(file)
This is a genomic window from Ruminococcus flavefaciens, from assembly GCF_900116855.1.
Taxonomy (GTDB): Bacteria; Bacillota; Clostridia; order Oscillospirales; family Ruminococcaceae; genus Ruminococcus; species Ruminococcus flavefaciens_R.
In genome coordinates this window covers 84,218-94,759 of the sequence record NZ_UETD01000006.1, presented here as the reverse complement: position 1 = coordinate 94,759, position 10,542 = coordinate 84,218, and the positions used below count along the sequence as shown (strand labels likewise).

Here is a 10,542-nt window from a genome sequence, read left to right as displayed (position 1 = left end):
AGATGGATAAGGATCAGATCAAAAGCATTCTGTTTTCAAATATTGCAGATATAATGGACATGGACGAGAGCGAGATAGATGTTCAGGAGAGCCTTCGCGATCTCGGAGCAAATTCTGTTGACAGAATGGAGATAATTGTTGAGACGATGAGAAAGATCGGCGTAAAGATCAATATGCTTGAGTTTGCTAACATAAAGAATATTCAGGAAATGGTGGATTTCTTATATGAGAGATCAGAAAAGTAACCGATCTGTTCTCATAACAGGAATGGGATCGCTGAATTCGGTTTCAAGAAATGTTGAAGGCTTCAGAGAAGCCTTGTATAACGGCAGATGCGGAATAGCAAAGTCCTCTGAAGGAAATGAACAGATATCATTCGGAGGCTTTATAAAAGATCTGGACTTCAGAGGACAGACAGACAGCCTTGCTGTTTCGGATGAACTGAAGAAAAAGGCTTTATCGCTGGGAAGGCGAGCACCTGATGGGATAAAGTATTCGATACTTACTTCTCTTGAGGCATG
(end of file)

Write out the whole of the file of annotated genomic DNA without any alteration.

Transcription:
This is a genomic window from Ruminococcus flavefaciens, from assembly GCF_900116855.1.
Taxonomy (GTDB): Bacteria; Bacillota; Clostridia; order Oscillospirales; family Ruminococcaceae; genus Ruminococcus; species Ruminococcus flavefaciens_R.
In genome coordinates this window covers 84,218-94,759 of the sequence record NZ_UETD01000006.1, presented here as the reverse complement: position 1 = coordinate 94,759, position 10,542 = coordinate 84,218, and the positions used below count along the sequence as shown (strand labels likewise).

Here is a 10,542-nt window from a genome sequence, read left to right as displayed (position 1 = left end):
AGATGGATAAGGATCAGATCAAAAGCATTCTGTTTTCAAATATTGCAGATATAATGGACATGGACGAGAGCGAGATAGATGTTCAGGAGAGCCTTCGCGATCTCGGAGCAAATTCTGTTGACAGAATGGAGATAATTGTTGAGACGATGAGAAAGATCGGCGTAAAGATCAATATGCTTGAGTTTGCTAACATAAAGAATATTCAGGAAATGGTGGATTTCTTATATGAGAGATCAGAAAAGTAACCGATCTGTTCTCATAACAGGAATGGGATCGCTGAATTCGGTTTCAAGAAATGTTGAAGGCTTCAGAGAAGCCTTGTATAACGGCAGATGCGGAATAGCAAAGTCCTCTGAAGGAAATGAACAGATATCATTCGGAGGCTTTATAAAAGATCTGGACTTCAGAGGACAGACAGACAGCCTTGCTGTTTCGGATGAACTGAAGAAAAAGGCTTTATCGCTGGGAAGGCGAGCACCTGATGGGATAAAGTATTCGATACTTACTTCTCTTGAGGCATG